Most people tend to assume that their parents have everything together. As adults age, they eventually need to confront their own mortality and create an estate plan. Some people fail to draft a will or other testamentary documents. Their loved ones may then face significant challenges after they die.
Losing a parent can be difficult on its own. It can lead to an assortment of interpersonal and legal challenges if they died without a will. People often struggle more when someone didn’t plan for their eventual passing.
What happens in Minnesota if someone does not have an estate plan at the time of their death?
The law has rules for this situation
Minnesota has specific State statutes describing what should happen with personal property if someone dies without a will. Minnesota’s intestate succession laws help ensure that an individual’s assets pass to their closest family members after they die.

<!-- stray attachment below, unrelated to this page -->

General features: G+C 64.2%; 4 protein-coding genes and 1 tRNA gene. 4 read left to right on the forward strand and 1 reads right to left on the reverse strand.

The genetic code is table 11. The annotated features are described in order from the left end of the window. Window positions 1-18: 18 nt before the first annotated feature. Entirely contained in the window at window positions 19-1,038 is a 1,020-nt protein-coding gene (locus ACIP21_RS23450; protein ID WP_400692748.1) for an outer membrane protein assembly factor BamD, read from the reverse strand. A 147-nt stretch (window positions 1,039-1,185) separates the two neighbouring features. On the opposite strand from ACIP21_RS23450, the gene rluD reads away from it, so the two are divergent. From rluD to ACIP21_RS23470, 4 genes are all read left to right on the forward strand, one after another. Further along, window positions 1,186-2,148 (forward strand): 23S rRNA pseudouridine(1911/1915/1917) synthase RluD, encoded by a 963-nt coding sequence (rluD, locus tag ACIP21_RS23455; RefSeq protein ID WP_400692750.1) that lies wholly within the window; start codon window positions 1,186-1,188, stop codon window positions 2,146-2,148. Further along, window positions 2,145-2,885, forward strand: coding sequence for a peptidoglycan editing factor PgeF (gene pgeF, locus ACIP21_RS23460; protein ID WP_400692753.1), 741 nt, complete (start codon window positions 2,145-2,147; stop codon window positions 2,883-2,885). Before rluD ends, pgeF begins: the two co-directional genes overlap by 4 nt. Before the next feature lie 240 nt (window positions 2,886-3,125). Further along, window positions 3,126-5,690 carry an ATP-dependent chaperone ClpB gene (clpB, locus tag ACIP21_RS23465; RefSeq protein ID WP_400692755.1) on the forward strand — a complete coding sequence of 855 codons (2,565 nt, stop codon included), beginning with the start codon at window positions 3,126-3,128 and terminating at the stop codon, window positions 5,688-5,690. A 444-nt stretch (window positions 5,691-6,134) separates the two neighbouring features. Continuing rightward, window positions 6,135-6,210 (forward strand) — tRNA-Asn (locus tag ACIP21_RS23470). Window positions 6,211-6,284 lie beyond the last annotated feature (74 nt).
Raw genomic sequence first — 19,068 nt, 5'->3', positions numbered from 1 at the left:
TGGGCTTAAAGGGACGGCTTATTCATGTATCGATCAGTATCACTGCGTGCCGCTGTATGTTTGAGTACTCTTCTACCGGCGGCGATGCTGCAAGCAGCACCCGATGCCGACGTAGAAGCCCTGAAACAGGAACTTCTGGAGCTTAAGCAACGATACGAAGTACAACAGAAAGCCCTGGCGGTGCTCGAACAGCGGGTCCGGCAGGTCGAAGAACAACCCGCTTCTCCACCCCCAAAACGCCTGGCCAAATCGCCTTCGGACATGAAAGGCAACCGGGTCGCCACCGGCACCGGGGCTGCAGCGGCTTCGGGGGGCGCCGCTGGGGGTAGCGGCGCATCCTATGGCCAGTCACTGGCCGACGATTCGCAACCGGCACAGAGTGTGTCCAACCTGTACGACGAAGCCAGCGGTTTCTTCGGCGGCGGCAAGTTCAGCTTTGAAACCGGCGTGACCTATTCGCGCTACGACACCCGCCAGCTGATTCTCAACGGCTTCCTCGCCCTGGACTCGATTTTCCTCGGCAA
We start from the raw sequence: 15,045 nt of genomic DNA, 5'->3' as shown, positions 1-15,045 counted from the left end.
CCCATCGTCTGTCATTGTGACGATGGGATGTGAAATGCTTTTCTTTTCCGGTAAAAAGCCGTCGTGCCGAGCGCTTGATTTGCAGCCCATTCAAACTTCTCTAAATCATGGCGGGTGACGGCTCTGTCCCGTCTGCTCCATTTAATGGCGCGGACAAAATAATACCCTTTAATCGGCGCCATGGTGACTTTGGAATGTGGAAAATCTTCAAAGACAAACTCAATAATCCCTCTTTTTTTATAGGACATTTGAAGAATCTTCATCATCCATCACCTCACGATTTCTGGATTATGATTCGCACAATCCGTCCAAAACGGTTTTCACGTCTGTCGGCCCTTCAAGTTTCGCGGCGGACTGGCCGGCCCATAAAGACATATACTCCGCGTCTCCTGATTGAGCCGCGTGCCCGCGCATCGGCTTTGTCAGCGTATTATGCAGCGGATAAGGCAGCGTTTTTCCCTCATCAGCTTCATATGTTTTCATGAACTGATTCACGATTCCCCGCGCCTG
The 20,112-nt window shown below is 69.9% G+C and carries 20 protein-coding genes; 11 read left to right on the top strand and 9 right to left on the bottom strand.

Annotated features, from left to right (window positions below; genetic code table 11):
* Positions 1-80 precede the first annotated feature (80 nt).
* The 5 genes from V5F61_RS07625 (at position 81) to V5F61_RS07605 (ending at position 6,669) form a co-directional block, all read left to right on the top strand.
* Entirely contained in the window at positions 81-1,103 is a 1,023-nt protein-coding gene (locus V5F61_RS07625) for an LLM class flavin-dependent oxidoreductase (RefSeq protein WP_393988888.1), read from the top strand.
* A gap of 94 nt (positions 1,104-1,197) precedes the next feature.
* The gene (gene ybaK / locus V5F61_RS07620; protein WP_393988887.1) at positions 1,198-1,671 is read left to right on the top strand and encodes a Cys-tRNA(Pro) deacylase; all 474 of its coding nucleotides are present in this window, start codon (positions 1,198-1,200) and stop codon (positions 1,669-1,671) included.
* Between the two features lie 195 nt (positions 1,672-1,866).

Children can often inherit from an intestate estate, but their ability to do so depends on whether or not their parent who died has a surviving spouse. Their relationship with the surviving spouse also matters, as the rules are different if the surviving spouse is their parent as opposed to a stepparent.
Children of someone who died without a living spouse might inherit the property from their estate jointly with their siblings. Such situations can lead to intense disputes, as family members may disagree about how to value and divide someone’s assets. If someone is the sole child surviving someone who died without a spouse, they might receive the entire estate of their intestate parent.
Learning more about Minnesota’s probate laws can benefit those hoping to convince their parents to engage in estate planning before they die.